Manager to Leader in One Minute


I just finished reading One Minute Manager. Deceptively simple, and measurably effective, the secrets of one-minute management will help you boost profits, productivity, and purpose immediately. 

I wanted to share the management principles that spoke to me and might speak to you as well. I give those to you now and highly recommend that you get the book. But if you only have a minute, read this instead.

In today’s workforce, you need to be both result and people-focused manager.

Good leaders don’t make decisions for others. 

Set up weekly meetings to listen to your team goals and help facilitate prioritization and decision making instead of achieving that through direct participation.

Goal setting

Set goals together with your team. Focus on one important goal that will get 80% of the progress. Ensure your team’s behavior aligns with this goal or encourage them to correct and win. This makes it clear to everyone what they and others are accountable for and what good performance looks like.


Catch them doing something approximately right and give them feedback when they do. It shows that you know what they’re working on and doing it right. Make them feel that you’ve confidence in them and invest in their success. 

Stay consistent in providing feedback. Don’t wait for the year-long focal review cycle. Consider this analogy of teaching a child, like “say a glass of water”. First, they say “waller” then you praise and hug them. Eventually, they say water. Then you focus on teaching other words.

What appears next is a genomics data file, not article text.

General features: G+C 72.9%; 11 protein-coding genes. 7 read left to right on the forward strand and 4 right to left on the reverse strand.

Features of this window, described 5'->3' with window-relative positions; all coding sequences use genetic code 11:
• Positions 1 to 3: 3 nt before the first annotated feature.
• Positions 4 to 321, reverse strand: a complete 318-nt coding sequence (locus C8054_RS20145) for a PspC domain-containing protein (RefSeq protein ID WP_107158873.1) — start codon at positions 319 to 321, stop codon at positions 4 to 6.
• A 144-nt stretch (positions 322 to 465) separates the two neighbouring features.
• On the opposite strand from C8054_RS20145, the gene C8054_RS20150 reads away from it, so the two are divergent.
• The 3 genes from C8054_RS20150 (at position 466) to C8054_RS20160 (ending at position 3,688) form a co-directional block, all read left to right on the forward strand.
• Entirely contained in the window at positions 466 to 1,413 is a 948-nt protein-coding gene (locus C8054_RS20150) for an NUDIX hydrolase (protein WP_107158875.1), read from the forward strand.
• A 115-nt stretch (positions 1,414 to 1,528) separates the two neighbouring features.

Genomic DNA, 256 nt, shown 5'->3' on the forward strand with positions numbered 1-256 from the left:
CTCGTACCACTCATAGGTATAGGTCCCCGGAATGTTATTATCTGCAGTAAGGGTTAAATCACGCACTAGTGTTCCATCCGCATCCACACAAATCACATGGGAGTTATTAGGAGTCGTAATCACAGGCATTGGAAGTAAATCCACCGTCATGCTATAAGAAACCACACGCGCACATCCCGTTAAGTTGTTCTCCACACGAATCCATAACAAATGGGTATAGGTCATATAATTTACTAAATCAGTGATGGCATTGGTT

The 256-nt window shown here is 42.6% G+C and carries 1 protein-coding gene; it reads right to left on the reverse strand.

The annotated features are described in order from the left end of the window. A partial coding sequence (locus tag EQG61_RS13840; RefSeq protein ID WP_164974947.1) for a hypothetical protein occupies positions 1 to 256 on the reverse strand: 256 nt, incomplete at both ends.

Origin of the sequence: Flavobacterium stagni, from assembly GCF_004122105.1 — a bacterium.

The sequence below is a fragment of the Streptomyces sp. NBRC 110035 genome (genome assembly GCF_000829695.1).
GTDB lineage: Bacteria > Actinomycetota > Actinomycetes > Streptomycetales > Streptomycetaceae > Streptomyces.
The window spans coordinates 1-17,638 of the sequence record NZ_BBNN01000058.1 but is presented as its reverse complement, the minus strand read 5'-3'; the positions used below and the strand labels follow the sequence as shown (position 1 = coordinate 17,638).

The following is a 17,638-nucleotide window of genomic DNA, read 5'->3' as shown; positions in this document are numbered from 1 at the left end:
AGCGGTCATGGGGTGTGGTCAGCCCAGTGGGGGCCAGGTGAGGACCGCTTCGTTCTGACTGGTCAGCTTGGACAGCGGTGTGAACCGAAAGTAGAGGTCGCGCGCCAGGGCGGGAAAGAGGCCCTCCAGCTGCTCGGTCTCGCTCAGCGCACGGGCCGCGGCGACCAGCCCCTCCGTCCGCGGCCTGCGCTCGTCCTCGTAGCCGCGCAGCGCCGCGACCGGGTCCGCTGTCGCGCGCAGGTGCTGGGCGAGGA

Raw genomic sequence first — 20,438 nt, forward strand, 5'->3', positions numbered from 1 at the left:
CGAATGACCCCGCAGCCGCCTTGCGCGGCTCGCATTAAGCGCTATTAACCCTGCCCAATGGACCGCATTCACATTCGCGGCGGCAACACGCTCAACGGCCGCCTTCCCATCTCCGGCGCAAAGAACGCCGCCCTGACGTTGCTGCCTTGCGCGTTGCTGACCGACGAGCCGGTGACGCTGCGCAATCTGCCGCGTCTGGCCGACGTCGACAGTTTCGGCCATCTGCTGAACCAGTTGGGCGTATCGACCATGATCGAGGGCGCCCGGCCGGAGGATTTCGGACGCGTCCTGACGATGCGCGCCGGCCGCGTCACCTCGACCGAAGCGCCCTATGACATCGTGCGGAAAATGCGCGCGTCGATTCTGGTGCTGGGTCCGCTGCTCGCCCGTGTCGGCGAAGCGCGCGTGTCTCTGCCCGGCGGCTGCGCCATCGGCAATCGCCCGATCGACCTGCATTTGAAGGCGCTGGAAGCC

How to respond when an employee makes a mistake or does something wrong. Remember, Pain + Reflection = Progress. 

First, confirm if the goal was set correctly. If it’s not, take full responsibility and clarify the goal. Otherwise, provide the redirect in two parts. 
1. Focus on the mistake, talk about its impact and what went wrong. 
2. Then pause for a few seconds. 
3. Focus on the employee and remind him or her that they’re better than their mistake. And you don’t expect a repeat of the mistake and looking forward to working with him. Say that you have confidence and trust in her. 

This way, the feedback is received and people don’t take it defensively. People feel better for themselves and it boosts their confidence to do greater things in the future.


Hire winners. They are hard to find and expensive. If that’s not possible, hire who have the potential to be a winner and develop them.


When a team’s commitment to achieving the goal is high, it’s best to emphasize the work that’s remaining. But when the team’s commitment is low, it’s better to emphasize the progress made thus far.

In the early days of team formation, the team will have less conflict, use that time to build a strong connection, values and setting the vision. These are later helpful in better decision making, avoid conflicts.

We always remember the beginning and end of the project. It’s the midpoint where we need to focus and retain or build momentum.

Challenge and autonomy

Your team will stay and do the best of their work if they are challenged and have the autonomy to execute. You need both for best performance and retention.

Other Notable Takeaways:

  • If you are tough first and then supportive afterward, you will have a better performing team. Tough on the poor performance and not the person.
  • Most managers keep track of all mistakes and get frustrated. They should instead give feedback as and when they happen. Performance review should be an ongoing process.
  • Most companies spend a lot more money in salaries and so little investment in developing their people.
  • When you assume your people know what they are aiming for, it creates more unmotivated people. Number one motivator for people is the feedback on how they are going. Most people don’t know what they were doing until the yearly performance review.
  • People are productive when they feel good about themselves. But productivity is both quantity and quality of work. Writing more code doesn’t mean you’re more productive.

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